Before any planned course alteration, Smith would either write the order to do so in his night order book before 10 PM for Murdoch to see it and acknowledge when the latter came on duty. Otherwise, he would write in the same book that he intended altering at a specific time and would be on the bridge to do so. Whatever the case, Lightoller would most certainly have mentioned this in his evidence. He could not guarantee that Boxhall would forget about it or that the QM's didn't see it. So it wasn't in the Night Orders. It follows that if and order to turn it wasn't in the book, then Smith or Murdoch suddenly decided to alter to port.
However, if Murdoch did not see the ice barrier ahead, then it was not an emergency turn but a planned one. That brings Smith back into the picture because Murdoch would not make an arbitrary decision to alter course.
So Smith orders a turn to port to go south of the ice.... how far should that turn be? 2 points or 8 points? David, if Smith ordered such a turn, he would have pre-planned it.. had the officers of the Watch primed. Before it was executed, the helmsman would be aware of what was going on. Boxhall or Moody would be dispatched to the Standard compass platform. The course board would be wiped. The helm order " bring her round to (the desired heading by steering compass)." would be given, Moody would repeat it, Hichens would repeat it. The next order would be "let me know when you are right on- Mr Moody". When the ship's head was steady on the desired course, Boxhall would note the heading on the Standard compass. He would know the desired heading on that compass. He would then have Moody adjust the heading by the steering compass to correspond to the desired heading on the Standard Compass. When this was done, the proper Steering and Standard compass headings for the new course, together with the Magnetic variation and the ships Magnetic Deviation to apply to the Standard, would be noted in chalk on the course board.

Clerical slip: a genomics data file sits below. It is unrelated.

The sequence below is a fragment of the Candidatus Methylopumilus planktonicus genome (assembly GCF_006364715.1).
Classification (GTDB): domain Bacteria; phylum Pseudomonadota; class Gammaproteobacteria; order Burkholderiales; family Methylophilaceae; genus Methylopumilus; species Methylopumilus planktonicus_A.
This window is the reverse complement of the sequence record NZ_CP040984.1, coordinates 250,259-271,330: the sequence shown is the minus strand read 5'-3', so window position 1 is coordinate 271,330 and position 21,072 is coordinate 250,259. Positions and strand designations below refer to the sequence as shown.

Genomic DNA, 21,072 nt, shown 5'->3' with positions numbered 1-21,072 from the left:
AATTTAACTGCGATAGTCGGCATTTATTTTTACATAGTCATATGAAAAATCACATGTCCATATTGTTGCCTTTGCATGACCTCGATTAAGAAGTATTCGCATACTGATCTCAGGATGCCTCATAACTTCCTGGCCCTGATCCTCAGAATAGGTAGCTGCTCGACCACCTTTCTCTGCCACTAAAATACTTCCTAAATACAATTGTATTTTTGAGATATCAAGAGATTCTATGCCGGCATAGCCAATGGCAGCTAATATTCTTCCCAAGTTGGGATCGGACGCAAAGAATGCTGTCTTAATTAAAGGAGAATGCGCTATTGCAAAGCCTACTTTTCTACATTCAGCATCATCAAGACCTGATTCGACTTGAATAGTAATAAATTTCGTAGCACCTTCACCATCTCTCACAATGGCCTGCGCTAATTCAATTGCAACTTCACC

OK! The foregoing might not be exactly what would happen but it's near enough as damn-it is to swearing. More to the point, it demonstrate that Hichens would not have forgotten about such an operation taking place just before impact. No way would he forget such a complicated series of happenings.

"And, this is exactly what a forensic reconstruction of the ship’s dead reckoning shows. From the time it turned “The Corner” it followed the North 71 West course. But, as I have repeatedly stated, when the two distress (“CQD”) positions are plotted they do not lie on that course line. Rather, they lie on a line 11 degrees to the left (south) of the track from “The Corner.” Since both men believed they were giving a location where the ship ought to be, it follows logically that the line from Captain Smith’s CQD position to Boxhall’s was the course actually being steered up too the time of the accident."

The intended new course at 5-50pm was to be 265 True. That being so, then if she had turned exactly at The Corner after running for 126 miles from Noon and hit the Ice berg when the patent Log read 260 miles, she would then have been at the position 42-48.3 'North, 49-59.7'West and exactly on the prescribed course.